Dog & Cat Vaccinations in Wayne, NJ

North Jersey Animal Hospital provides customized dog and cat vaccination plans to protect pets from disease threats in Wayne, NJ and surrounding areas. We start with puppy and kitten shots, which are established as early as 6-8 weeks of age, and once your pet reaches adulthood, we recommend seeing them annually for routine vaccinations to maintain their health and protection. Vaccines are necessary for all dogs and cats, even those that spend most or all of their lives indoors. All kinds of diseases and parasites can make their way into the home, so even the most sheltered pets are still at risk.

Dog Vaccinations

The DAPP dog vaccine provides protection against canine distemper, adenovirus, para-influenza and parvo. This immunization should be given to puppies at eight weeks old. To eliminate the possibility of maternal antibody competition, we recommend continuing the DAPP vaccination every three to four weeks until your pup has reached 16 weeks of age. We administer this dog vaccine once a year.

Bordetella, also known as kennel cough, is a very common and contagious illness that affects the canine respiratory system. The bordetella dog vaccine is administered orally during the first puppy visit. An oral vaccine is given three to four weeks after the initial dose.

Leptospirosis, also known as lepto, is a bacterial disease that can affect both humans and pets. It occurs all over the world and leads to liver and kidney damage as well as death if left untreated. Humans and pets can get this bacterial infection by coming into contact with infected wild animals (e.g., opossums, skunks, raccoons and rodents), lepto-infested water or infected urine. Since this disease can harm animals and humans, we encourage dogs to receive this immunization via two initial doses three weeks apart, and then on a yearly basis.

It is by law that all domesticated dogs must be vaccinated against rabies when they receive their initial shots as puppies at or after 12 weeks of age. Rabies is a deadly virus that affects the brain and spinal cord of all mammals, including dogs and humans. Therefore, it is very important to protect your pet from this virus. An adult booster shot is given a year later and administered every three years afterward.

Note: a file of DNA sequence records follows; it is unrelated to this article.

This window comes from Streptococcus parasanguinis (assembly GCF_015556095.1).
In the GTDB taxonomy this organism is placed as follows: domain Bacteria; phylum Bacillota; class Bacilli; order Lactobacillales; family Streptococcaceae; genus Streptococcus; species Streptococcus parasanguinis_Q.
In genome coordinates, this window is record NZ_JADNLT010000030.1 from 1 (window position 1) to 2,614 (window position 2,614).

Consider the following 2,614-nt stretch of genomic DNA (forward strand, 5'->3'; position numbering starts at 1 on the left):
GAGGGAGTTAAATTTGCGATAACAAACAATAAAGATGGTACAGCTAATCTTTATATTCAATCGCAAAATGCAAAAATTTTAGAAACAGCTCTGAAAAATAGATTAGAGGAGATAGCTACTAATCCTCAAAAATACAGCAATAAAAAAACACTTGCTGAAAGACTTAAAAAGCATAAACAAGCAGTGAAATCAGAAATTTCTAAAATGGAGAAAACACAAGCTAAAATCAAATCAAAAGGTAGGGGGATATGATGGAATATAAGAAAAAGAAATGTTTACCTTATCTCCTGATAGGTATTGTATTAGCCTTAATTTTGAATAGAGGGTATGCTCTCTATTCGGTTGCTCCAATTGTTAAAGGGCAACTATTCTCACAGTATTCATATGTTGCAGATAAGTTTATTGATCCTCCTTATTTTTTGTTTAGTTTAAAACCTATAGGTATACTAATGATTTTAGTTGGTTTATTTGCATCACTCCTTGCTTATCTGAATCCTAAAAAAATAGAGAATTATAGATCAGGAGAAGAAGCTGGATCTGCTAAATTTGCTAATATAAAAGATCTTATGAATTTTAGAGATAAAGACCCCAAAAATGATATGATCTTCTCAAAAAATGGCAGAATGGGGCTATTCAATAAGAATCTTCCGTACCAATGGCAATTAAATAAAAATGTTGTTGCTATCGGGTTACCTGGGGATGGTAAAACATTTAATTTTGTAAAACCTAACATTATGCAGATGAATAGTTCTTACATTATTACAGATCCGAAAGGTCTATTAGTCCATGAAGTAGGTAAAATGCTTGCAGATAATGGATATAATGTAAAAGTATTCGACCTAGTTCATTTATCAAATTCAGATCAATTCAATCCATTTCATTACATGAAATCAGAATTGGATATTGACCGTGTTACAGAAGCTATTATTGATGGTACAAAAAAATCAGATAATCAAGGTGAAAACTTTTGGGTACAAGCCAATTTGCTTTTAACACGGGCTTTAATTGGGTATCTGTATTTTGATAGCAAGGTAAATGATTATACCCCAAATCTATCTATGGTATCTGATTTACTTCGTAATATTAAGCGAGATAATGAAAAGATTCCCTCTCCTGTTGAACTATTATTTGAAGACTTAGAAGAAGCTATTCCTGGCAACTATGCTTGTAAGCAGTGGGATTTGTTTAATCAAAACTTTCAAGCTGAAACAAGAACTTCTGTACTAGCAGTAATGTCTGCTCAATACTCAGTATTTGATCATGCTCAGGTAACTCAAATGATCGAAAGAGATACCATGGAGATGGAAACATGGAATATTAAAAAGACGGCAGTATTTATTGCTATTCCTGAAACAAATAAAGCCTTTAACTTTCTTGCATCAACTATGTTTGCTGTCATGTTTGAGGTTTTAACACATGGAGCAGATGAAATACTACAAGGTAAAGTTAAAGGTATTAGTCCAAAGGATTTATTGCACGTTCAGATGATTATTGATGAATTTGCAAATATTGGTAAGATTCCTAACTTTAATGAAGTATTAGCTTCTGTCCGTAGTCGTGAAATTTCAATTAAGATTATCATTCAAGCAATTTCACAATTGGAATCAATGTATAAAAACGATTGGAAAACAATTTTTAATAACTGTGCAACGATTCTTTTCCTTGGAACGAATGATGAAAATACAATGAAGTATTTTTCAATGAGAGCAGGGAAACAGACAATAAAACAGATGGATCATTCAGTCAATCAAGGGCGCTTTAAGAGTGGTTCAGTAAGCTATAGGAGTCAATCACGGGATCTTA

The Lyme vaccine immunizes pets to Lyme disease, an infection transmitted by deer ticks. Risk of Lyme disease exposure and infection may vary depending on your pet’s lifestyle but is still possible even if your pet is on flea and tick prevention year-round. Clinical signs of Lyme disease may not be noticeable until about two to five months post-infection and may include lameness, swollen lymph nodes, joint swelling and pain, fatigue, and loss of appetite. This vaccine is given first at eight to nine weeks of age, repeated three weeks later, and then administered yearly in adulthood.

Cat Vaccinations

Rabies is a deadly virus that affects the brain and spinal cord of all mammals, including cats and humans. This being the case, it is very important to protect your pet from this virus. At North Jersey Animal Hospital, kittens receive this cat vaccine one time after they reach 12 weeks of age. Following the initial vaccine, adult pets receive the Purevax® form of this cat vaccination yearly for the most advanced safety and protection.

FVRCP cat vaccine is our “feline distemper” vaccination that protects against feline viral rhinotracheitis, calici virus and panleukopenia. These diseases are highly contagious among cats and can have devastating effects on their respiratory and gastrointestinal systems. Our feline patients should receive this cat shot when they are kittens, starting at six weeks of age. This cat vaccination should be given every three weeks until the kitten is 16 weeks old, as it will confidently ensure there is not any maternal antibody competition. Once the initial immunizations have been administered, we administer this cat vaccine yearly.

FeLV (i.e., feline leukemia virus) is a deadly viral disease that wreaks havoc on affected cats’ immune systems and can lead to an array of cancerous conditions including leukemia. Because symptoms can remain hidden for months or even years in affected cats, many owners don’t realize there is a problem until it is too late and other cats in the household have already been exposed to the disease. For the best protection, our feline friends should start receiving this cat vaccination beginning at nine weeks of age. After the second set of immunizations is given, a booster is administered one year later, and then every three years afterward.

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